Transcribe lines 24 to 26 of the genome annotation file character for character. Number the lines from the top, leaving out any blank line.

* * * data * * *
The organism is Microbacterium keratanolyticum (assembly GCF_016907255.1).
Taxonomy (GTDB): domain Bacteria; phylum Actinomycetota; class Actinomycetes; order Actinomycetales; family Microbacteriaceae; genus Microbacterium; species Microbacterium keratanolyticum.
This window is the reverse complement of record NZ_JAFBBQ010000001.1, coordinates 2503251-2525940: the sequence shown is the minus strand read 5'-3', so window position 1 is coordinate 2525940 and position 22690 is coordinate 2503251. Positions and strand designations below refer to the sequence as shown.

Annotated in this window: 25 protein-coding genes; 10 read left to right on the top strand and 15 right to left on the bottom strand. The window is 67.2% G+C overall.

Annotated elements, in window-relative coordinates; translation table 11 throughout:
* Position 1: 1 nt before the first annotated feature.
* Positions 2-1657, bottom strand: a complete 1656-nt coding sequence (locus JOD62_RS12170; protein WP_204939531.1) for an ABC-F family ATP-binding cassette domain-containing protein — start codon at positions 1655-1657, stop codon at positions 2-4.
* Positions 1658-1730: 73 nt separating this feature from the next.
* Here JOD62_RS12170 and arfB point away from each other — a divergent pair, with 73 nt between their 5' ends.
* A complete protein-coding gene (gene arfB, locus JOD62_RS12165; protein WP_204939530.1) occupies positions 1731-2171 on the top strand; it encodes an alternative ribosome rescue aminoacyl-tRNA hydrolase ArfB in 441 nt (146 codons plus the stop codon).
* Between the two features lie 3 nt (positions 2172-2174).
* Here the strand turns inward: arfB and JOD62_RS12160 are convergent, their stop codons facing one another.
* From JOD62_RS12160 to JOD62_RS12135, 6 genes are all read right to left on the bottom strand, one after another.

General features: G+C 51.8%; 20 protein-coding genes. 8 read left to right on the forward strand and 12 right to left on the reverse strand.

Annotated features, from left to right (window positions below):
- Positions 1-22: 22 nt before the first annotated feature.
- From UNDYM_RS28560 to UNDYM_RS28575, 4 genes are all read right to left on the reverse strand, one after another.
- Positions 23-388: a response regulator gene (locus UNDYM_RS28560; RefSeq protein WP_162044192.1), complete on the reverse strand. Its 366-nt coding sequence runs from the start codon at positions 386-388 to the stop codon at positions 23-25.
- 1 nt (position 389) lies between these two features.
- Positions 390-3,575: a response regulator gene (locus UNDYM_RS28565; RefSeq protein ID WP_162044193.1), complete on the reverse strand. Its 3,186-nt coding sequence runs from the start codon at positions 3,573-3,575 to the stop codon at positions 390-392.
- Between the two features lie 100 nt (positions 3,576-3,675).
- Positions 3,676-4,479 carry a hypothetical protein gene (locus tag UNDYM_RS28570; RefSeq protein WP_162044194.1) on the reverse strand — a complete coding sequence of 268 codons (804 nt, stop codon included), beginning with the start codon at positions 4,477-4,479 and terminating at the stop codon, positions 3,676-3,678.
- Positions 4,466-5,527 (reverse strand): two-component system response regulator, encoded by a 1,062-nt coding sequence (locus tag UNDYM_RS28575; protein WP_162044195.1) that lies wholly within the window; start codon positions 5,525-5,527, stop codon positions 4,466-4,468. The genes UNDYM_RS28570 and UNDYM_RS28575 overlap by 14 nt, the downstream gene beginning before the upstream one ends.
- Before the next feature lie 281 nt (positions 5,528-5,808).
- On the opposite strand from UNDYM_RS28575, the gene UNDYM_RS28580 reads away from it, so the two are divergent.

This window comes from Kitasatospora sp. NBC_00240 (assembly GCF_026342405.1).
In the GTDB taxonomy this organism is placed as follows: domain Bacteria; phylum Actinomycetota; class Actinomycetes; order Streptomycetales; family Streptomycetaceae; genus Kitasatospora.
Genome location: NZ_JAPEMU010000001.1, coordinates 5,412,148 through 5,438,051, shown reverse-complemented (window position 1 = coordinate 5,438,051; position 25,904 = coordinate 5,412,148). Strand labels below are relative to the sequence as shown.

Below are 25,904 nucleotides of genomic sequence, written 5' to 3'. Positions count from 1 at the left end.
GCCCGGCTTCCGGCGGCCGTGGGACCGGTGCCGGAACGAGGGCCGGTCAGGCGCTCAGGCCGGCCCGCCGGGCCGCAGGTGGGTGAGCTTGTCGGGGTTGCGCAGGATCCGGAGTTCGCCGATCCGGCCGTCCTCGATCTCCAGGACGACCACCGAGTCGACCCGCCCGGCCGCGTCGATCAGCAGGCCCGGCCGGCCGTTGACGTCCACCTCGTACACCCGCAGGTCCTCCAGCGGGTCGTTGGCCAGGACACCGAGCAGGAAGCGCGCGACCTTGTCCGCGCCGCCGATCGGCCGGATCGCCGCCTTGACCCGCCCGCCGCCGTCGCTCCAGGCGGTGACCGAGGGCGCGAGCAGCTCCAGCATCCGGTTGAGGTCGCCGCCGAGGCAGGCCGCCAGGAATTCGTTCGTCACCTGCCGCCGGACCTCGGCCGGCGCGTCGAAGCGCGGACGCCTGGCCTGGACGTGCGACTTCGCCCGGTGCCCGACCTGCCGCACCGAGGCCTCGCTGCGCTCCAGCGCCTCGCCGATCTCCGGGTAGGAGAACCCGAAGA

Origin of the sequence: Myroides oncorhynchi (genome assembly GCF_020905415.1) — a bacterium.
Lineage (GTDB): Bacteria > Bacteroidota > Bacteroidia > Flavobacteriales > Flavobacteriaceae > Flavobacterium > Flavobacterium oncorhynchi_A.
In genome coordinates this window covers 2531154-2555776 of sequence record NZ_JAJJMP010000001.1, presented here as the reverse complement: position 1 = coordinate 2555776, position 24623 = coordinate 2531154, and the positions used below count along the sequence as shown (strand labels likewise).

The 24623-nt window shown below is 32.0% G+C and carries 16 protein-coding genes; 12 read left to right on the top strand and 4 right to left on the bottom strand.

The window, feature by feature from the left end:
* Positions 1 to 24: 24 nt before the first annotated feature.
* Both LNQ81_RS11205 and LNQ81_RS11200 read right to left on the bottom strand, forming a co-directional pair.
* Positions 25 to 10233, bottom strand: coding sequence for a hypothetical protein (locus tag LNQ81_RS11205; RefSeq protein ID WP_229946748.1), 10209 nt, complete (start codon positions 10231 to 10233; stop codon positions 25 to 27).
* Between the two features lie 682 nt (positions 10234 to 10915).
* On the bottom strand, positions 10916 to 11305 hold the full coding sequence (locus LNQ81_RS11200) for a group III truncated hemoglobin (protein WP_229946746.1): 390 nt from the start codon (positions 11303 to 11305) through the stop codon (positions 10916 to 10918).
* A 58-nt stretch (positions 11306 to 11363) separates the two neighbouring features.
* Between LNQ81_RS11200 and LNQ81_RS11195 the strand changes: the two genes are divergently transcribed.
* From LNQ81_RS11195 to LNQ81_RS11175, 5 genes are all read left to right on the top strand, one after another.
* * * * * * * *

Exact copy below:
- Before the next feature lie 281 nt (positions 5,528-5,808).
- On the opposite strand from UNDYM_RS28575, the gene UNDYM_RS28580 reads away from it, so the two are divergent.

This window comes from Kitasatospora sp. NBC_00240 (assembly GCF_026342405.1).